• Teachers in very poor parts of the world would just love to have coursebooks.
  • Coursebooks are based on the presentation and practice of discrete bits of grammar because that’s what teachers want.
  • Coursebooks help teachers do their jobs.
  • Coursebooks save time on lesson preparation.
  • Coursebooks meet student and parental expectations.

These remarks are echoed by others (e.g. Harmer, Scrivener, Prodromou, Urr, Lansford, Walter), and can be summed up by the following:

  1. Coursebooks are not all the same.
  2. Teachers adapt, modify and supplement them.
  3. They’re convenient.
  4. They give continuity and direction to a language course.

I accept that some coursebooks don’t follow the synthetic syllabus I describe, and don’t make the 3 assumptions I suggest they make (see Anthony Teacher’s post, for some examples). But these are the exceptions. All the coursebooks I list at the start of this article, and I’d say those that make up 90% of the total sales of coursebooks worldwide, use a synthetic syllabus and make the 3 assumptions I suggest, including Dellar’s. All the stuff about coursebooks differing greatly “in terms of the way they frame the world and in terms of the questions and positions they expect or allow students to take towards these representations” has absolutely no relevance to the arguments made against them.

As for teachers adapting, modifying and supplementing coursebooks, the question is to what extent they do so. If they do so to a great extent,  then the coursebook no longer serves as the syllabus, but they’ve rather contradicted the main point of having a coursebook, and one wonders how they can justify getting their students to buy the book if it’s only used let’s say 30% of the time. If they only modify and supplement to a small extent, then the coursebook drives the course, learners are led through a pre-determined series of steps, and my argument applies. The most important thing to note is that what teachers actually do is ameliorate coursebooks; they make them less terrible, more bearable, in dozens of different clever and inventive ways. But this, of course, is no argument in favour of the coursebook itself; indeed, to the extent that students learn, it will be more despite than because of the damn coursebook.

Which brings us to the claim that the coursebook is convenient, time-saving, etc.. Even if it’s true (which it won’t be if you spend lots of time adapting, modifying and supplementing (i.e. ameliorating) it), the trouble is, it doesn’t work: students don’t learn what they’re taught. And that applies to the other arguments used to defend coursebooks, such as that parents expect their kids to use them, that they give direction to the course, and so on: such arguments simply ignore the evidence that students do not, indeed cannot, learn in the way assumed by a coursebook.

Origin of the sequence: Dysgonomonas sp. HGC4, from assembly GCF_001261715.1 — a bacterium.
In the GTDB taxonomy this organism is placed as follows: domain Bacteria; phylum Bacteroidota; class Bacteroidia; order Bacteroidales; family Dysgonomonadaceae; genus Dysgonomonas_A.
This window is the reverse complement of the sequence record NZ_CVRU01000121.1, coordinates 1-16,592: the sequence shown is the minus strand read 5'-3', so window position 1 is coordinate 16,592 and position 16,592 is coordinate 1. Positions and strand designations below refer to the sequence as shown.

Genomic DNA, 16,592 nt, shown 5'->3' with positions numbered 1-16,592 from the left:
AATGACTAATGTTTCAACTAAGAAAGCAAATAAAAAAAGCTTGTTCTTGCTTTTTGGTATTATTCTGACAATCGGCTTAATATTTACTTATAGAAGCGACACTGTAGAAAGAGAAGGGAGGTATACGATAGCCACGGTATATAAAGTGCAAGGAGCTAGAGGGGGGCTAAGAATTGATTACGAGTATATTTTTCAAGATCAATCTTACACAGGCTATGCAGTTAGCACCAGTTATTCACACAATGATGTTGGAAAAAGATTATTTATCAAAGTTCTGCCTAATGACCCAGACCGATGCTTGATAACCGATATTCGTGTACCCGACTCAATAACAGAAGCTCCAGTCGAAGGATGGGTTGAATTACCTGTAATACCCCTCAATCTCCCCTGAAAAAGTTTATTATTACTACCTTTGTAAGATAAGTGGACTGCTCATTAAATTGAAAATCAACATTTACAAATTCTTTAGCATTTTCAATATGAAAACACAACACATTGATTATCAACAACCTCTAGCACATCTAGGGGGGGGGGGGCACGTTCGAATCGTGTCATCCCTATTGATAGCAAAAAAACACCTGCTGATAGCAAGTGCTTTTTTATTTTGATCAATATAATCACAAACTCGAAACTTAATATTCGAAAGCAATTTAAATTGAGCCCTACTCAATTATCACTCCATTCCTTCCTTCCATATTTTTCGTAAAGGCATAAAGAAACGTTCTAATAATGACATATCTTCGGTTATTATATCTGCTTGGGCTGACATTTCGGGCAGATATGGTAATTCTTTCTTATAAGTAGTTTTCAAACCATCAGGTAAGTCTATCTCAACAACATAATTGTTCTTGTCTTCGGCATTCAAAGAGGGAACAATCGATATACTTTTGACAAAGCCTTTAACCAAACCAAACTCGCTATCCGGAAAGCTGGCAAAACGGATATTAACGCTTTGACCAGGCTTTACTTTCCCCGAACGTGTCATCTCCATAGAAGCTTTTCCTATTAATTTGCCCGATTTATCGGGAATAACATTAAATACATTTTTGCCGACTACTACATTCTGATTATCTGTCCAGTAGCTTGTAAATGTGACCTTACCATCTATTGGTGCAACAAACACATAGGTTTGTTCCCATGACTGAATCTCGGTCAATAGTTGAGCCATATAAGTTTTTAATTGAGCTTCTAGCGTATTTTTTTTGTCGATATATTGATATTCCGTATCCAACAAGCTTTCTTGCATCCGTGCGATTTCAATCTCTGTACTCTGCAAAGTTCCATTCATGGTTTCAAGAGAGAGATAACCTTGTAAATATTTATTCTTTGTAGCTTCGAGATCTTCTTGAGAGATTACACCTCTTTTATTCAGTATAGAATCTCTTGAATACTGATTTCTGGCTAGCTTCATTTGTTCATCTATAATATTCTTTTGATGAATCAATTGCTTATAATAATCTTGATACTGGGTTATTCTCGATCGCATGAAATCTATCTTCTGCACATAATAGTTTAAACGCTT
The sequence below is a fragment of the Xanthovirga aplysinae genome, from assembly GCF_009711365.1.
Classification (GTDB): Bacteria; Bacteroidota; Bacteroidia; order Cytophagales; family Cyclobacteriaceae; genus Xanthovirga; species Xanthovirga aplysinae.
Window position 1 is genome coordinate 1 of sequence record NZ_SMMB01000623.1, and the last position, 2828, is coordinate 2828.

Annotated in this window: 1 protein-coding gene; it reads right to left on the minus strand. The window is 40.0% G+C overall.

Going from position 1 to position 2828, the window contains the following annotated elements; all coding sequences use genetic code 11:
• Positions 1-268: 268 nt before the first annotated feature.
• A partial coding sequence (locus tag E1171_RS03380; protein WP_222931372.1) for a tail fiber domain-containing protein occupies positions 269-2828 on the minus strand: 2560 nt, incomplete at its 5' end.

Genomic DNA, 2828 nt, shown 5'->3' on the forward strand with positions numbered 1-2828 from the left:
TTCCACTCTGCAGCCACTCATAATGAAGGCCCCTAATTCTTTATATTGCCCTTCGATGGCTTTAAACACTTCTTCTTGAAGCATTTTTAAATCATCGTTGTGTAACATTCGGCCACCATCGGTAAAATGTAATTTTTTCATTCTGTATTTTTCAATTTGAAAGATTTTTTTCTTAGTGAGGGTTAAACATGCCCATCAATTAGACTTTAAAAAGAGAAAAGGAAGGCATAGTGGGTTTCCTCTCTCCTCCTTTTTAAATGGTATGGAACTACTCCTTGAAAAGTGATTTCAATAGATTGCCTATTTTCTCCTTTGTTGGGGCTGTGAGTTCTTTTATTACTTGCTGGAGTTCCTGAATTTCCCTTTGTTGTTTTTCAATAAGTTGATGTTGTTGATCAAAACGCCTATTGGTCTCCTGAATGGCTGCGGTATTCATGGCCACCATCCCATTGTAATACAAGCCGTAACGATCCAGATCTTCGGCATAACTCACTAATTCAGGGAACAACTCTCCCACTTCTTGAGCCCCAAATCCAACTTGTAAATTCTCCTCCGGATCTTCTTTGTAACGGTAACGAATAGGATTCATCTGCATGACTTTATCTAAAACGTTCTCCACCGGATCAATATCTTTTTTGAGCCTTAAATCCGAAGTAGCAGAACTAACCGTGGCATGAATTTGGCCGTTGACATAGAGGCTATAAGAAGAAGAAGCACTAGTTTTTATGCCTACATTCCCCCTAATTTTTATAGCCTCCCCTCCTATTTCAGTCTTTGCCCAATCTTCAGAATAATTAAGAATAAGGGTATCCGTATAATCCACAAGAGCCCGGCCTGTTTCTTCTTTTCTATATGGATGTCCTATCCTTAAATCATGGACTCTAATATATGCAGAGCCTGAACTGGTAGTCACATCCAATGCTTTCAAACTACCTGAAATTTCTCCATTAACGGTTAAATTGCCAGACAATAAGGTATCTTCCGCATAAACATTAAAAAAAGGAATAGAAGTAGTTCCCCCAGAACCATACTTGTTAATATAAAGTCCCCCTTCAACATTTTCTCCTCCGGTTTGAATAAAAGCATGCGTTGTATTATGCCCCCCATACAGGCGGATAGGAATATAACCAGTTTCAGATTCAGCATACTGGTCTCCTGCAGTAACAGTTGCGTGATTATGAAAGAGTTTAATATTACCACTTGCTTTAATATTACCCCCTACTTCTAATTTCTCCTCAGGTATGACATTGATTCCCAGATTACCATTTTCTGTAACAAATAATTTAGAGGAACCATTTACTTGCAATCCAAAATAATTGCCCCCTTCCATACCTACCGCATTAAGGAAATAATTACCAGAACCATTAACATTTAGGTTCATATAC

Thus, the points above fail to address the main criticisms levelled against coursebooks, which are that they fly in the face of robust research findings and that they deprive teachers and learners of control of the learning process, leading to a lose-lose classroom environment.  In order to reply to these arguments, those wishing to defend coursebooks must first confront the three false assumptions on which coursebook use is based (i.e. they must confront the evidence of how SLA actually happens) and they must then argue the case for dictating what is learned. That coursebooks are the dream of teachers working in Ethiopia; that coursebooks are cherished by millions of teachers who just really love them; that the Headway team have succeeded in keeping their products fresh and lively; that Outcome includes recordings of people who don’t have RP accents; that coursebooks are mediated by teachers; that coursebooks are here to stay, so get real and get used to it; none of these statements does anything to answer the case against them, and none carries any weight for those who wish to base their teaching practice on critical thinking and rational argument. No matter how “different” coursebooks are, or how flexibly they can be used, coursebooks rely on false assumptions about L2 learning, and impose a syllabus on learners who are largely excluded from decisions about what and how they learn.

Managing a process syllabus is no more difficult than mastering the complexities of a modern coursebook. All you need to get started is a materials bank and a crystal-clear explanation of roles and procedures. Part 2 of Breen 1987 provides a framework; the collection of articles edited by Breen (2000) has at least 5 really helpful “road maps”; Meddings and Thornbury (2009) give a detailed account of their approach in this excellent book; and I outline a process syllabus on my blog. As befits an approach based on libertarian, co-operative educational principles, a process syllabus is best seen in local rather than global settings. If the managers of local ELT centres have the will to break the grip of the coursebook, they only have to make a small initial investment in local training and materials, and to then support teachers in their efforts to involve their students in the new venture. I dare to say that such efforts will transform the learning experience of everybody involved.